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Health benefits social walking

Health Benefits of Social Walking

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Your new year’s resolutions may have worn off a bit by now, but it is never too late to keep in shape and improve your health and fitness. One great way to accomplish your health goals this year is to adopt a walking routine.

There are so many health benefits to walking. Walking regularly can help you:

  • Improve your blood pressure, heart rate and lung function. 
  • Decrease feelings of loneliness and depression. 
  • Maintain a healthy weight.
  • Build stronger bones and muscles.
  • Boost your self-esteem and mood naturally.
  • Enhance your social life and your feelings of connectedness to others.

The more you walk, the greater these benefits will be. If you are just getting started, here are some great tips from my Ochsner colleague Robbie Banta, PT, DPT on how to begin a walking program.

According to, we spend about 10 hours each day sitting down. A sedentary lifestyle is bad for the heart, and lack of exercise is strongly correlated to an array of heart disease conditions. Walking is a low-impact and high-yield activity that some physicians believe is one of the most underrated forms of exercise.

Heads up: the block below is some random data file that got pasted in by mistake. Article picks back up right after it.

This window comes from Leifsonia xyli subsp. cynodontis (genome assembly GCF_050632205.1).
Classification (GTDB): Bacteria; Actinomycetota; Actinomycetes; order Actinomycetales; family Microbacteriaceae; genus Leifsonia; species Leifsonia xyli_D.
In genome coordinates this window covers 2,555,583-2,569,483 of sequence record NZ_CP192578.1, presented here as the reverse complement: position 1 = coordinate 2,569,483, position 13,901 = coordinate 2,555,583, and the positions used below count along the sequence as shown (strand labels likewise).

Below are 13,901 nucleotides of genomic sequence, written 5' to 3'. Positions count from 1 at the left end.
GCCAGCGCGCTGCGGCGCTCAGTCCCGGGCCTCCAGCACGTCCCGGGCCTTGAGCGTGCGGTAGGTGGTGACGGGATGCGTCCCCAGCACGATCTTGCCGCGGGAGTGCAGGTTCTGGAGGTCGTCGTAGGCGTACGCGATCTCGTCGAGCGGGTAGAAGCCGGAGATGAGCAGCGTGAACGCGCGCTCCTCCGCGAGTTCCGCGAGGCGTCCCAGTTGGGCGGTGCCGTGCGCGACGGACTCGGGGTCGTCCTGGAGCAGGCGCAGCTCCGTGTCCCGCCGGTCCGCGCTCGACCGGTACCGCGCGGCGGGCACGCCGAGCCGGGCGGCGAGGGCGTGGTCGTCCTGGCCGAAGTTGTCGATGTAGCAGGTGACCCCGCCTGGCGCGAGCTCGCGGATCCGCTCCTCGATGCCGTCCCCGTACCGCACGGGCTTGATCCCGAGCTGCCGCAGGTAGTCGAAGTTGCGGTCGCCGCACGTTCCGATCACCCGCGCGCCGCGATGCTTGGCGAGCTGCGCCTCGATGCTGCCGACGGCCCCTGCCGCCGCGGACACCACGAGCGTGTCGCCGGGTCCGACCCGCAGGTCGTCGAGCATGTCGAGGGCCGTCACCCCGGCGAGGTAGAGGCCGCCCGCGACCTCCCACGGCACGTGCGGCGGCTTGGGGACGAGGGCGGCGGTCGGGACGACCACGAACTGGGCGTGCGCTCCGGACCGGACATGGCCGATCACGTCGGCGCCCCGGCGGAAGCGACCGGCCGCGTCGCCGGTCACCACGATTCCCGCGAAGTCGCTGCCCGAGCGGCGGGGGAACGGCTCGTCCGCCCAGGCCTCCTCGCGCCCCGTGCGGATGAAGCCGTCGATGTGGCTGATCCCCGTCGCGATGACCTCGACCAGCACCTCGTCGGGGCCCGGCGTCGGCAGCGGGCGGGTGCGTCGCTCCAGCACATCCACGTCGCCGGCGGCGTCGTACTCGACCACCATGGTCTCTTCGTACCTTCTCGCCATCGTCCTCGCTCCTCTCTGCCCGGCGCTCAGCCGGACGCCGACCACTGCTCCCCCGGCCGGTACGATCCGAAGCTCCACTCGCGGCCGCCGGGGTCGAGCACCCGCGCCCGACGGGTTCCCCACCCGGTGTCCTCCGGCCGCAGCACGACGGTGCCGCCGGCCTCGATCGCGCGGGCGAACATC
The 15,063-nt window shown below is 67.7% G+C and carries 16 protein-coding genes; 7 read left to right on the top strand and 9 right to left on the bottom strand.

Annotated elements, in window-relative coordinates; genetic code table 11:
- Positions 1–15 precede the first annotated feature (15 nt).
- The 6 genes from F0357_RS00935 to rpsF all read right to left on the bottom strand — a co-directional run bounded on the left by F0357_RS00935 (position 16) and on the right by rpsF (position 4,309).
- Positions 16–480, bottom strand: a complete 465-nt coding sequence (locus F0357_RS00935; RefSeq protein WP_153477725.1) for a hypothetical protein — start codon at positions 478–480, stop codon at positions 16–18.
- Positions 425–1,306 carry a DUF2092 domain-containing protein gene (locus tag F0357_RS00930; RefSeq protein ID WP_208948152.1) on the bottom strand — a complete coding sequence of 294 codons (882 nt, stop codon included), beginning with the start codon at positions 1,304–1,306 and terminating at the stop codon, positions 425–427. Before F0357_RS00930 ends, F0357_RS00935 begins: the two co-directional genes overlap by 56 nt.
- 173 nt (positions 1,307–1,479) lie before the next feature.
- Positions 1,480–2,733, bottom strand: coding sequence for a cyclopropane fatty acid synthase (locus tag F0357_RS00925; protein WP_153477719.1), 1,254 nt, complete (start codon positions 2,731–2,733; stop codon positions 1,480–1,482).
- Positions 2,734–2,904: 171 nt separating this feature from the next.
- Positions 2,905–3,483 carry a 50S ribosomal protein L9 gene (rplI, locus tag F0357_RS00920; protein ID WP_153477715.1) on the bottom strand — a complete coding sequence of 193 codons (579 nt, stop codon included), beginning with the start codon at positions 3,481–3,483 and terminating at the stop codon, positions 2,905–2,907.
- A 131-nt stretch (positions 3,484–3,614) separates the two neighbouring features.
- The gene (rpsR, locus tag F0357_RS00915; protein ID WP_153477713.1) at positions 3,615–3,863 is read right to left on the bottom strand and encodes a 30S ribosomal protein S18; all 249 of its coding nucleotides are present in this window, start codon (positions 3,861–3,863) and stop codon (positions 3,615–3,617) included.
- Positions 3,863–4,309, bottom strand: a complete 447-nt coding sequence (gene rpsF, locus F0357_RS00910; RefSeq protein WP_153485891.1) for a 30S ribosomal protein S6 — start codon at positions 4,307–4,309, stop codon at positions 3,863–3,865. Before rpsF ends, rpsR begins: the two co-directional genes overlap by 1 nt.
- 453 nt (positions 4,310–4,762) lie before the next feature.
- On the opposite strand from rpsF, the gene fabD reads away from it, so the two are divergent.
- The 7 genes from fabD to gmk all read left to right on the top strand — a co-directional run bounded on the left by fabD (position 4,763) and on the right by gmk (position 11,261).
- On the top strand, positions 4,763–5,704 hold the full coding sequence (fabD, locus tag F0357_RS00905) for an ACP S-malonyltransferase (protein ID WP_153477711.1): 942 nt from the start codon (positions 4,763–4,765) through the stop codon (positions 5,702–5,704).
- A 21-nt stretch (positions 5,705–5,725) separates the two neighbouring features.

When was your last primary care exam? If it's been over a year, let's get your health back on track.

During the coronavirus pandemic, the safest way to exercise outdoors is either individually or with members of your immediate household. If you have a partner, children or a roommate, encourage them to join you in your walking goal! Having a buddy will keep you accountable, especially on days when you feel less motivated to get out and walk.

Depending on your neighborhood and community, you may also be able to practice social distancing while walking with others. To practice social distancing, people must keep a minimum of 6 feet of distance between themselves and other people who are not members of their immediate household. Ensure that you are keeping at least 6 feet apart from one another while wearing a secure face covering and avoiding all physical contact. Parks with walking paths or trails are generally a safer option than walking in the street.

You also don’t necessarily need to be physically together with your walking buddy to walk socially! Call a friend or loved one on the phone during your next outing or challenge them in a remote exercise competition. Wearable health devices like Fitbit offer fun ways to compete against your friends and family in daily or weekly step challenges.

And if you’re interested in tapping into some new technology to begin your fitness journey, here are the top health and wellness apps recommended by my colleague Peter Seidenberg, MD. Fitness apps are an easy and convenient way to help track your workouts and measure how much progress you are making toward your goals. 

Editor's note: This article was originally published on April 7, 2017.


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